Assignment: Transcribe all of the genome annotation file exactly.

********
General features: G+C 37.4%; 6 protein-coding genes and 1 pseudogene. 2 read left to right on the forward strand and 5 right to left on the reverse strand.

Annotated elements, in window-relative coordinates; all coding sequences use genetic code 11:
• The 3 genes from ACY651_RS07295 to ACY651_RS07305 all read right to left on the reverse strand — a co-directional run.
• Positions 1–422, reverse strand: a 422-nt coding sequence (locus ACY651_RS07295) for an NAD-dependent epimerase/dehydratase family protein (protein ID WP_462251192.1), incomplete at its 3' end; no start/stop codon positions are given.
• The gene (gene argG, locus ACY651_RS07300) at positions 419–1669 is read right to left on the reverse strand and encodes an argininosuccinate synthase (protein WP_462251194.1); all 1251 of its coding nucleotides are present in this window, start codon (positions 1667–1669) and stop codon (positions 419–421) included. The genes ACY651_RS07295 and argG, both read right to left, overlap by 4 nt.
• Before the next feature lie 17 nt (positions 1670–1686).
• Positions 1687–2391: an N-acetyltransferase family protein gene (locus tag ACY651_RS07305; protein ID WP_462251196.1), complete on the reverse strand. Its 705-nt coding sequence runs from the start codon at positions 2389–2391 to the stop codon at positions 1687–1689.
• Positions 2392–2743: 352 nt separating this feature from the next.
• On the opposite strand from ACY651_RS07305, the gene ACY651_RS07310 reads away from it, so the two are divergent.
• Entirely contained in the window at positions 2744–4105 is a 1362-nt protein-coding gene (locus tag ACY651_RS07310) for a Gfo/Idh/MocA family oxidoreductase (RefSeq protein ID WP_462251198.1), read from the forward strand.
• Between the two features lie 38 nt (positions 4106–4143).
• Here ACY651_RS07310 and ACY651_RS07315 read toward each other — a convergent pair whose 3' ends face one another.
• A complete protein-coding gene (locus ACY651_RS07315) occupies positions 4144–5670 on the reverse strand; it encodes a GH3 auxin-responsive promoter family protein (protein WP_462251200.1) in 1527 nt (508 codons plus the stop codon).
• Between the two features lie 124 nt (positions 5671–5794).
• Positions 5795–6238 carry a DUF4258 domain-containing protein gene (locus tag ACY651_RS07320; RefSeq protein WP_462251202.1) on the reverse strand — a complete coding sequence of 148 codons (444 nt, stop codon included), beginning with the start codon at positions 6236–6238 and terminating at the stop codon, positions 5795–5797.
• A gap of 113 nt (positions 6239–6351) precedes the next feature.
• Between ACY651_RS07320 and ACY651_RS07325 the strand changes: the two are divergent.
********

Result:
General features: G+C 37.4%; 6 protein-coding genes and 1 pseudogene. 2 read left to right on the forward strand and 5 right to left on the reverse strand.

Annotated elements, in window-relative coordinates; all coding sequences use genetic code 11:
• The 3 genes from ACY651_RS07295 to ACY651_RS07305 all read right to left on the reverse strand — a co-directional run.
• Positions 1–422, reverse strand: a 422-nt coding sequence (locus ACY651_RS07295) for an NAD-dependent epimerase/dehydratase family protein (protein ID WP_462251192.1), incomplete at its 3' end; no start/stop codon positions are given.
• The gene (gene argG, locus ACY651_RS07300) at positions 419–1669 is read right to left on the reverse strand and encodes an argininosuccinate synthase (protein WP_462251194.1); all 1251 of its coding nucleotides are present in this window, start codon (positions 1667–1669) and stop codon (positions 419–421) included. The genes ACY651_RS07295 and argG, both read right to left, overlap by 4 nt.
• Before the next feature lie 17 nt (positions 1670–1686).
• Positions 1687–2391: an N-acetyltransferase family protein gene (locus tag ACY651_RS07305; protein ID WP_462251196.1), complete on the reverse strand. Its 705-nt coding sequence runs from the start codon at positions 2389–2391 to the stop codon at positions 1687–1689.
• Positions 2392–2743: 352 nt separating this feature from the next.
• On the opposite strand from ACY651_RS07305, the gene ACY651_RS07310 reads away from it, so the two are divergent.
• Entirely contained in the window at positions 2744–4105 is a 1362-nt protein-coding gene (locus tag ACY651_RS07310) for a Gfo/Idh/MocA family oxidoreductase (RefSeq protein ID WP_462251198.1), read from the forward strand.
• Between the two features lie 38 nt (positions 4106–4143).
• Here ACY651_RS07310 and ACY651_RS07315 read toward each other — a convergent pair whose 3' ends face one another.
• A complete protein-coding gene (locus ACY651_RS07315) occupies positions 4144–5670 on the reverse strand; it encodes a GH3 auxin-responsive promoter family protein (protein WP_462251200.1) in 1527 nt (508 codons plus the stop codon).
• Between the two features lie 124 nt (positions 5671–5794).
• Positions 5795–6238 carry a DUF4258 domain-containing protein gene (locus tag ACY651_RS07320; RefSeq protein WP_462251202.1) on the reverse strand — a complete coding sequence of 148 codons (444 nt, stop codon included), beginning with the start codon at positions 6236–6238 and terminating at the stop codon, positions 5795–5797.
• A gap of 113 nt (positions 6239–6351) precedes the next feature.
• Between ACY651_RS07320 and ACY651_RS07325 the strand changes: the two are divergent.